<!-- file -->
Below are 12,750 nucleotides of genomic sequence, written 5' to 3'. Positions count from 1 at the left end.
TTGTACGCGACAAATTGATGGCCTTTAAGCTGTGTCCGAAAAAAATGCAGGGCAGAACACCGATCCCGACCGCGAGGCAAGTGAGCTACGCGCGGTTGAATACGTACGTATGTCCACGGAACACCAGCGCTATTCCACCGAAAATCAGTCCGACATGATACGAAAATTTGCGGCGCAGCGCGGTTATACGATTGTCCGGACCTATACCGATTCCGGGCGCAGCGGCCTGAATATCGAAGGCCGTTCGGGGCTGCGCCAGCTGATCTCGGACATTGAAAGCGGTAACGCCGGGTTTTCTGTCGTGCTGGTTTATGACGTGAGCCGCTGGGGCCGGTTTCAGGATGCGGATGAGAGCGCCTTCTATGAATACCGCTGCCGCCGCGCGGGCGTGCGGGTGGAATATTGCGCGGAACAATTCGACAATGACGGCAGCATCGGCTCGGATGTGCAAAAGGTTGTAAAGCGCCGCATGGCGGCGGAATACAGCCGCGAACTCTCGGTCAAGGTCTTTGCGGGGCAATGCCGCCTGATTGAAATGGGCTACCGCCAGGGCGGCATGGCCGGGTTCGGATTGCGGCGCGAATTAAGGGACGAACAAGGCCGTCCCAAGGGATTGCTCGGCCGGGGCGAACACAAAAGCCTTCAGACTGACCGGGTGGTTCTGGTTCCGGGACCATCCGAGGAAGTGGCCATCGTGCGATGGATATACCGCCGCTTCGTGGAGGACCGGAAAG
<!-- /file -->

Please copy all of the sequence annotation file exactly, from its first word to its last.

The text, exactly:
Below are 12,750 nucleotides of genomic sequence, written 5' to 3'. Positions count from 1 at the left end.
TTGTACGCGACAAATTGATGGCCTTTAAGCTGTGTCCGAAAAAAATGCAGGGCAGAACACCGATCCCGACCGCGAGGCAAGTGAGCTACGCGCGGTTGAATACGTACGTATGTCCACGGAACACCAGCGCTATTCCACCGAAAATCAGTCCGACATGATACGAAAATTTGCGGCGCAGCGCGGTTATACGATTGTCCGGACCTATACCGATTCCGGGCGCAGCGGCCTGAATATCGAAGGCCGTTCGGGGCTGCGCCAGCTGATCTCGGACATTGAAAGCGGTAACGCCGGGTTTTCTGTCGTGCTGGTTTATGACGTGAGCCGCTGGGGCCGGTTTCAGGATGCGGATGAGAGCGCCTTCTATGAATACCGCTGCCGCCGCGCGGGCGTGCGGGTGGAATATTGCGCGGAACAATTCGACAATGACGGCAGCATCGGCTCGGATGTGCAAAAGGTTGTAAAGCGCCGCATGGCGGCGGAATACAGCCGCGAACTCTCGGTCAAGGTCTTTGCGGGGCAATGCCGCCTGATTGAAATGGGCTACCGCCAGGGCGGCATGGCCGGGTTCGGATTGCGGCGCGAATTAAGGGACGAACAAGGCCGTCCCAAGGGATTGCTCGGCCGGGGCGAACACAAAAGCCTTCAGACTGACCGGGTGGTTCTGGTTCCGGGACCATCCGAGGAAGTGGCCATCGTGCGATGGATATACCGCCGCTTCGTGGAGGACCGGAAAG